Elephant Corridor Appeal - Join the effort to help elephants and safeguard their traditional migration route
The World Land Trust has reached its target of £750,000 to save this wildlife corridor, thanks to its supporters.
The World Land Trust works to save threatened habitats by buying land, leasing land, and working with locals to help them manage wild land sustainably. It goes for projects for good reasons, such as the projects include wildlife corridors. These enable wildlife to move from one area to another.
Wildlife Corridors are essential to wildlife
Many of these corridors will be well known and tested to animals - a bit like us driving up a motor way and knowing there will be a service station along the way, the animals will know where they can get water, that sort of thing. It's essential for wildlife to move about to find mates etc, because if they don't, inbreeding could occur which could harm the line of offspring.
Indian elephants are large animals, to put it mildly, and they need lots of space to find enough food to sustain them and their size. The human population is growing rapidly, leaving less space for animals to live and also cutting through many wildlife corridors. Without the wildlife corridor, the conflict between humans and elephants will become inevitable.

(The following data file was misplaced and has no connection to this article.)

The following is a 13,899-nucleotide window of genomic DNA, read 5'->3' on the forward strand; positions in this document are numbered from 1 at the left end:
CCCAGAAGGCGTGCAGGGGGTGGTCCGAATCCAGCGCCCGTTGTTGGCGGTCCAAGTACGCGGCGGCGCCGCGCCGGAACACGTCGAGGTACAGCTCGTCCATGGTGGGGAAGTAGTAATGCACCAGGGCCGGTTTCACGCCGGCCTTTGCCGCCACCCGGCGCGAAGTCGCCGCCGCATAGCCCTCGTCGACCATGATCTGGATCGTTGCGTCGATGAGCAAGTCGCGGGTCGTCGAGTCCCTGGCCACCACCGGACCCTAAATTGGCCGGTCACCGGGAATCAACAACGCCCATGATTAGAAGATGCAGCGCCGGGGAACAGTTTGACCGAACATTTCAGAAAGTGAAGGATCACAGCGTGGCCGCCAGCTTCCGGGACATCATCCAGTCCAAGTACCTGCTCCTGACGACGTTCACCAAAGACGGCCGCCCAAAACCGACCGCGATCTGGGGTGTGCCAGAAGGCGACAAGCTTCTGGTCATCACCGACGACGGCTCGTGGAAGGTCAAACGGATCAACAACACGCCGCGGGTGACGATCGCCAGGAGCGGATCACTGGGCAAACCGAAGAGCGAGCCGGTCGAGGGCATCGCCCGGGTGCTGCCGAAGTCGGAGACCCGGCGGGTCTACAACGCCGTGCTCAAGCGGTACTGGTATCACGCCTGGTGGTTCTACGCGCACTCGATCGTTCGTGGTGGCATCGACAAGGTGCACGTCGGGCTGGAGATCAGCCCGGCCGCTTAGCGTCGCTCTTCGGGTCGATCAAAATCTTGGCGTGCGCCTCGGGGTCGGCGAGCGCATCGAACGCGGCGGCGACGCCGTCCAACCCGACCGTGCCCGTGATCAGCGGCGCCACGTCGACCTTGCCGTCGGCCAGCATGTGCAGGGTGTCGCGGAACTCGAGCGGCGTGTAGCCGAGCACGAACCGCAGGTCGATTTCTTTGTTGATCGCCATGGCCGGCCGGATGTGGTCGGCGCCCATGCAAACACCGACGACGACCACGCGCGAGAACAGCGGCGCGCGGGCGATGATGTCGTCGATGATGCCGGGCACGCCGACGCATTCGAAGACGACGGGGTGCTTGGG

Help protect a wildlife corridor for elephants
The appeal aims to raise £750,000 to extend and protect the Mudahalli Corridor. So far, at 1 February 2017, nearly £650,000 has been raised and another £106,000 is needed.
This elephant migration route is located where the Eastern and Western Ghats meet in southern India. The corridor will connect two tiger reserves. The World Land Trust is working with families who live on the borders of the corridors, and who will either sell their land or opt for alternate land in a safer location.
Here's the Mudahalli Corridor...
You can help protect a vital wildlife corridor in India by making a donation to this year's Elephant Corridor Appeal for the World Land Trust.
The Elephant Corridor Appeal will also secure a far bigger landscape for elephants than the actual area of land the corridor occupies. Other wildlife in the reserves connected by the Mudahalli Elephant Corridor includes Bengal Tiger,Indian Leopard, Dhole, Gaur, Sloth Bear, Grey Langur and Bonnet Macaque, and Indian Antelope. Movement of wildlife along the corridors will be recorded to give a good picture of how they are using it. Please help this vital work.
Imagine going to work tomorrow knowing in your heart that you are helping to save Indian elephants through this project!